Feb 14, 2024
Eyeing new technology for pipeline leak detection
Testing new tech in the real world
Not unlike speed skating, the pipeline business is a high-tech, high-performance industry. And thanks to one complex and evolving piece of equipment, the similarities don’t stop there.
In 1998, an innovative university research project quickly led to the founding in 2003 of a Calgary-based company focused on real-time video analytic applications in hospitals, airports and wildlife settings – in addition to its usefulness in tracking lanes for speed skating.
Jump ahead 14 years and IntelliView Technologies Inc. is now implementing its patented technology in pipeline leak detection and asset security with sophisticated video equipment and software designed to measure temperature, size, speed, shape and colour that can alert monitoring stations to small anomalies.
Year-long trial on the Keystone Pipeline System
In late 2015, IntelliView implemented its technology at a TransCanada pump station on the Keystone Pipeline System in Alberta for a year-long trial. Beyond leak detection alone, the program also incorporated site security using Intelliview thermal cameras and a suite of defined analytics. The installation was partly funded by the Alberta Innovates – Technology Futures Product Demonstration Program, under which IntelliView was the recipient of an award.
For TransCanada, the year-long trial – which wrapped up in October 2016 – provided an opportunity to assess potential implementation of this technology to complement the company’s existing robust leak detection and security system.
"In terms of leak detection, there are many layers to the monitoring systems we have in place from computational modelling tools, continuous line pressure measurement, 24/7 control room surveillance, to in line acoustic leak detection devices and periodic aerial patrol surveys,” said Erik Tatarchuk, vice-president of Liquid Pipeline Operations at TransCanada.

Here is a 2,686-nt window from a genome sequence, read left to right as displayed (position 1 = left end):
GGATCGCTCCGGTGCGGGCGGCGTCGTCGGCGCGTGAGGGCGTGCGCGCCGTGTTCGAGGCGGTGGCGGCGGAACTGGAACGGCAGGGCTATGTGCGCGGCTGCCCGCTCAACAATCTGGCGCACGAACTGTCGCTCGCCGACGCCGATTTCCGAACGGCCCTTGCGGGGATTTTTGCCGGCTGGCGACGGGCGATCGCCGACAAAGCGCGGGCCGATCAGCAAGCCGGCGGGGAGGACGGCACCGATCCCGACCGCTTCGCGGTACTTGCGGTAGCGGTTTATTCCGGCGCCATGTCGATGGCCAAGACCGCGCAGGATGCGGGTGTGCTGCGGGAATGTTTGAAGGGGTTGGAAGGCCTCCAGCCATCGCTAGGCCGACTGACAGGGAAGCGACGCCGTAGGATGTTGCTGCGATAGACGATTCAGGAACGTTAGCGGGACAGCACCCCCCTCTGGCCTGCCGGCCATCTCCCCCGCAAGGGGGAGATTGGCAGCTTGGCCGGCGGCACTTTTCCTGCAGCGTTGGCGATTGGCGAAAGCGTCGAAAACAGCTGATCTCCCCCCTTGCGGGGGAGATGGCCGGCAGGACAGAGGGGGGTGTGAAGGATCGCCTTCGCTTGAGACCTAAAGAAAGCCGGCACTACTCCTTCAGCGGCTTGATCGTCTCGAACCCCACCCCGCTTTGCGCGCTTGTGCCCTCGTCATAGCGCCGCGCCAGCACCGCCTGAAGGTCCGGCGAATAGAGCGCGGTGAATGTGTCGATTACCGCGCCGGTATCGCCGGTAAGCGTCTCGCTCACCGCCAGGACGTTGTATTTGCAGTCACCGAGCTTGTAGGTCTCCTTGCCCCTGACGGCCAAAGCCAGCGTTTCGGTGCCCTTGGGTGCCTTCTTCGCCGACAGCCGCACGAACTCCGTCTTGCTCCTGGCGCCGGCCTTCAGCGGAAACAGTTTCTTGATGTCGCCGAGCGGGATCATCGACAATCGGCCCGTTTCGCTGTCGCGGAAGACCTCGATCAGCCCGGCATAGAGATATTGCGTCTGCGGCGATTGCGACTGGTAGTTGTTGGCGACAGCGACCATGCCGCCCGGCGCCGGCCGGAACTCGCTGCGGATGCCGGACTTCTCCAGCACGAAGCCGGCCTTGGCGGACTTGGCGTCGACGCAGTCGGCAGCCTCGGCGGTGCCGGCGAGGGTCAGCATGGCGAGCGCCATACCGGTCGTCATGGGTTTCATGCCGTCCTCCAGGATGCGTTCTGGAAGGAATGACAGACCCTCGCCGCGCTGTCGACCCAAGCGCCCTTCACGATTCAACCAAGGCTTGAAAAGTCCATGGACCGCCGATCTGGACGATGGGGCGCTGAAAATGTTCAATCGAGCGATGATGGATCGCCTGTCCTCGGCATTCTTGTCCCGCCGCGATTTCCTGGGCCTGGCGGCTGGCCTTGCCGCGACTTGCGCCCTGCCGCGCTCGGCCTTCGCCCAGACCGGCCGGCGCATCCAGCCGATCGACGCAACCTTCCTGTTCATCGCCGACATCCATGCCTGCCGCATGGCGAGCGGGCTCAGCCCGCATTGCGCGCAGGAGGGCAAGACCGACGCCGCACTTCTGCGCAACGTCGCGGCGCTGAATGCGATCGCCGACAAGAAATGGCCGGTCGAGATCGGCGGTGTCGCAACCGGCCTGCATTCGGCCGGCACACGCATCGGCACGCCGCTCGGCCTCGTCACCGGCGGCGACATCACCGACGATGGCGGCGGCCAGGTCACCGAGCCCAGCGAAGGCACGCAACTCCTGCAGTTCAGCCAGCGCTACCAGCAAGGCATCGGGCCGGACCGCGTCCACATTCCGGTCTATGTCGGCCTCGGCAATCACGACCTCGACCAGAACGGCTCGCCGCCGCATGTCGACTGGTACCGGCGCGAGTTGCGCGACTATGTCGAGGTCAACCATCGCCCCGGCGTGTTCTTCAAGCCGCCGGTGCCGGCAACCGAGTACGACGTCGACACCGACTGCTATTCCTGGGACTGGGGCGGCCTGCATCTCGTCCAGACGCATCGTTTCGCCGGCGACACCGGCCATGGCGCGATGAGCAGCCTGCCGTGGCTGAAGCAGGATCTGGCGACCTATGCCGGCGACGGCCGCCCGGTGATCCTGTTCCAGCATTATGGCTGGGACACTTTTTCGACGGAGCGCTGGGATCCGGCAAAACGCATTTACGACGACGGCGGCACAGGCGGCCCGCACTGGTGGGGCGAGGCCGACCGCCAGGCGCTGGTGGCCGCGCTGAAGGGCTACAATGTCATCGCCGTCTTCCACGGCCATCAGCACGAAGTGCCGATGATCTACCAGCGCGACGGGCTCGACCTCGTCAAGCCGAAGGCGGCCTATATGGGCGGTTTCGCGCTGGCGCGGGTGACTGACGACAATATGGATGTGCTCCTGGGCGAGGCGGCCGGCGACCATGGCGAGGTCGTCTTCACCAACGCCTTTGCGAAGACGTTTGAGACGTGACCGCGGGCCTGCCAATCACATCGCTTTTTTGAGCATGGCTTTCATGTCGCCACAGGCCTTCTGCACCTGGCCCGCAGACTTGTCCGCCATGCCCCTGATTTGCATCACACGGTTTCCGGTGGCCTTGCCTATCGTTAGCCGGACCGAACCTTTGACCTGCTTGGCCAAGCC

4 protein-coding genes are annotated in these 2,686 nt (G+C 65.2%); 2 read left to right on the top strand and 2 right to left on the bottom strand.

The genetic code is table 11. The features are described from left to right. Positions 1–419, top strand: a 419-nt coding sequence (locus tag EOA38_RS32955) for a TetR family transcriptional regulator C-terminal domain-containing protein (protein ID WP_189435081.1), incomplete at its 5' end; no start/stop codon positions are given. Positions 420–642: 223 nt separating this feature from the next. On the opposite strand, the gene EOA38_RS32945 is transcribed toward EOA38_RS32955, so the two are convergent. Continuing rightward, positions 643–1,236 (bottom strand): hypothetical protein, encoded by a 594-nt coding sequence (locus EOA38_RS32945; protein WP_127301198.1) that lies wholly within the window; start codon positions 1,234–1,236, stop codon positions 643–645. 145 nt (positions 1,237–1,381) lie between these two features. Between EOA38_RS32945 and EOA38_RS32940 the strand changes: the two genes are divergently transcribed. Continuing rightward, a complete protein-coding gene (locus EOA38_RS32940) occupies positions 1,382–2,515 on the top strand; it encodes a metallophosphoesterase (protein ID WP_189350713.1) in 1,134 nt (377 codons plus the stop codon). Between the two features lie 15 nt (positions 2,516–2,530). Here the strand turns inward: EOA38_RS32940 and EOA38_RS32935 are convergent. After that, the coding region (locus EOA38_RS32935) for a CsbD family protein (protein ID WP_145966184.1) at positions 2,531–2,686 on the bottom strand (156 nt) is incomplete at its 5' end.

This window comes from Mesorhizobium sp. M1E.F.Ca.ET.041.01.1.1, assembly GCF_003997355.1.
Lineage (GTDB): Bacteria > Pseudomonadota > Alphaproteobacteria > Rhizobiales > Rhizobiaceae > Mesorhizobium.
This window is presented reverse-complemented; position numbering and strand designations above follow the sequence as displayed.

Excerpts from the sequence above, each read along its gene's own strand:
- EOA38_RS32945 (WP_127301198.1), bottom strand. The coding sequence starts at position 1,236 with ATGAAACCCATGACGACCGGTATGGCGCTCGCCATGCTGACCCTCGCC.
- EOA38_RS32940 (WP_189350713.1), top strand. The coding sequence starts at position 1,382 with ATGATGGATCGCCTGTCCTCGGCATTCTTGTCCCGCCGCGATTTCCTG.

“As part of our extensive R&D program, we’re also interested in testing new technologies that might enhance our existing system like the monitoring system offered by IntelliView.”
During the last year, engineers and security experts from across TransCanada worked with IntelliView to support and evaluate the project and its potential application.
Four rounds of testing under varying conditions
Al Moosa, a project manager in TransCanada's leak detection group who has been overseeing the trials, says that four rounds of testing were completed – each under varying conditions.
“The testing went well and over the year we learned many things about the thermal camera leak detection system,” said Moosa.
“We now know a lot more about the performance of the system in a real scenario under real conditions for above ground facilities.”
The leak detection team is continuing to assess the results of the trial.
“Early leak detection can save millions of dollars in product loss and cleanup costs, as well as limiting environmental impact,” said IntelliView Executive Chairman, Bill Hews.
“We are delighted TransCanada has recognized the potential value of our leak detection and intrusion video-based solutions for pipeline facilities as a potential complement to their existing assurance programs, and agreed to partner with us in testing and demonstrating the capability of our system for their own use as well as others in the industry.”
Leading R&D program
With one of the industry’s largest R&D programs, in the past five years, TransCanada has dedicated more than $141 million towards technology development. In 2015 alone, more than $45 million was spent on R&D activities, with a focus on technology advancements in the areas of in-line inspection, cathodic protection, leak detection and coating technology.
In 2016, TransCanada once again landed a spot on Canada’s Top 100 Corporate R&D Spenders List by Research Infosource, Inc.